The twelve tracks here comprise everything that was recorded at the Rudy van Gelder Studio in Hackensack, New Jersey, on Friday October 26th 1956. The quintet in question consisted of Miles Davis on trumpet plus John Coltrane on tenor saxophone (who had joined just over a year before), Red Garland on piano, Paul Chambers on double bass and Philly Joe Jones on drums. The album title refers to the 2nd session 1956 because earlier that year a session, with the same line-up, at the same venue, had taken place on Friday May 11th, producing fourteen tracks. Both sessions were for the Prestige label and most of the tracks were first released on the so-called "apostrophe quartet" of Davis albums Cookin', Relaxin', Workin' and Steamin', particularly the first two of those albums for the October 26th tracks.
One of the reasons those two sessions produced so many tracks is that in 1955 Davis signed to join Columbia (he first recorded for them in October 1955); his contract with Prestige expired in 1956 and required four more albums, so he was racing against time. Another reason is that Davis thought the most creative, dynamic solos usually happened in the first take, so his philosophy of recording was to have no second or third takes, just one. As a result, this album has none of those out-takes or breakdowns which some reissues feature as 'bonus tracks', just straight-ahead versions of its twelve pieces. Those pieces covered a broad, eclectic range which included show tunes such as Frank Loesser's "If I Were a Bell" from Guys and Dolls, Rogers & Hart's "I Could Write a Book" from Pal Joey and "My Funny Valentine" from the 1937 Babes in Arms, to compositions by Davis and his contemporaries such as Eddie 'Cleanhead' Vinson's "Tune Up", Benny Carter's "When Lights are Low", Sonny Rollins' "Oleo" and "Airegin", Thelonious Monk's "Well You Needn't" and "'Round Midnight", Red Garland's "Blues by Five" and Davis' own "Half Nelson".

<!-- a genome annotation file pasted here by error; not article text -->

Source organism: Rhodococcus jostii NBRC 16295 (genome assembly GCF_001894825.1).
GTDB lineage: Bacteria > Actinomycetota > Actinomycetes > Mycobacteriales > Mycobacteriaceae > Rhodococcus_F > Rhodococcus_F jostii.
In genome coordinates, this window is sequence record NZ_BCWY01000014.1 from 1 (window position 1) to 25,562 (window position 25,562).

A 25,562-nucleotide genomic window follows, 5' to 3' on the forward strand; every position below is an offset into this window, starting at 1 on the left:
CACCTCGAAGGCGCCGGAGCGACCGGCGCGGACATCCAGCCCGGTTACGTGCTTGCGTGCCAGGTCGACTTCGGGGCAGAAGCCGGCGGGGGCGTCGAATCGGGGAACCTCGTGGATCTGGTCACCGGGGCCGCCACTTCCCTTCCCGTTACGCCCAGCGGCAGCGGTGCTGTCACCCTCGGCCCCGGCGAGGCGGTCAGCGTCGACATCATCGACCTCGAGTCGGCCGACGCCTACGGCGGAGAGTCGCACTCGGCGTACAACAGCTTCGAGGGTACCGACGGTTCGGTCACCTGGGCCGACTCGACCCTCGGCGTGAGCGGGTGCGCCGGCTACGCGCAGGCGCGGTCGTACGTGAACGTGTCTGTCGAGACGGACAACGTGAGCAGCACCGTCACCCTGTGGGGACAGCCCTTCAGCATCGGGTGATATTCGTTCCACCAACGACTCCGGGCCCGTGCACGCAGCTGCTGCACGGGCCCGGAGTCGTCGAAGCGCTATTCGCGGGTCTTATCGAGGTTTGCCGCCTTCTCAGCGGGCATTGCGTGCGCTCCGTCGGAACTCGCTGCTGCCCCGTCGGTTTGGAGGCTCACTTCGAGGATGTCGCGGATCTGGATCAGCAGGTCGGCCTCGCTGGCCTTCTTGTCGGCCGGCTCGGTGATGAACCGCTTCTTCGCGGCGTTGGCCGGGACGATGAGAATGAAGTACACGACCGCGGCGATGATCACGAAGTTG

Straight from the beginning of "If I Were a Bell", Davis' trumpet solo, with its distinctive Harmon mute sound, grabs the attention as it did back in the fifties; that solo is followed by one from Coltrane which is very different to the trumpeter's but just as captivating. In turn, Garland and Chambers prove themselves equally adept at soloing while subtly propelling the piece forward with Jones. Davis returns for another fine solo which closes the piece perfectly. Altogether, the quintet display the tightness and mutual understanding which comes from playing live together; from autumn 1955, they had regularly played gigs at Birdland and Café Bohemia in NYC, and Sutherland Hotel in Chicago. Across the twelve tracks, it is impressive how consistent all five are and how close-knit, with each of them contributing to the overall feel. As Brian Morton's sleeve note concludes, "What happened at van Gelder's on October 26th 1956 is one of the great performances of modern jazz. Surrender to it."
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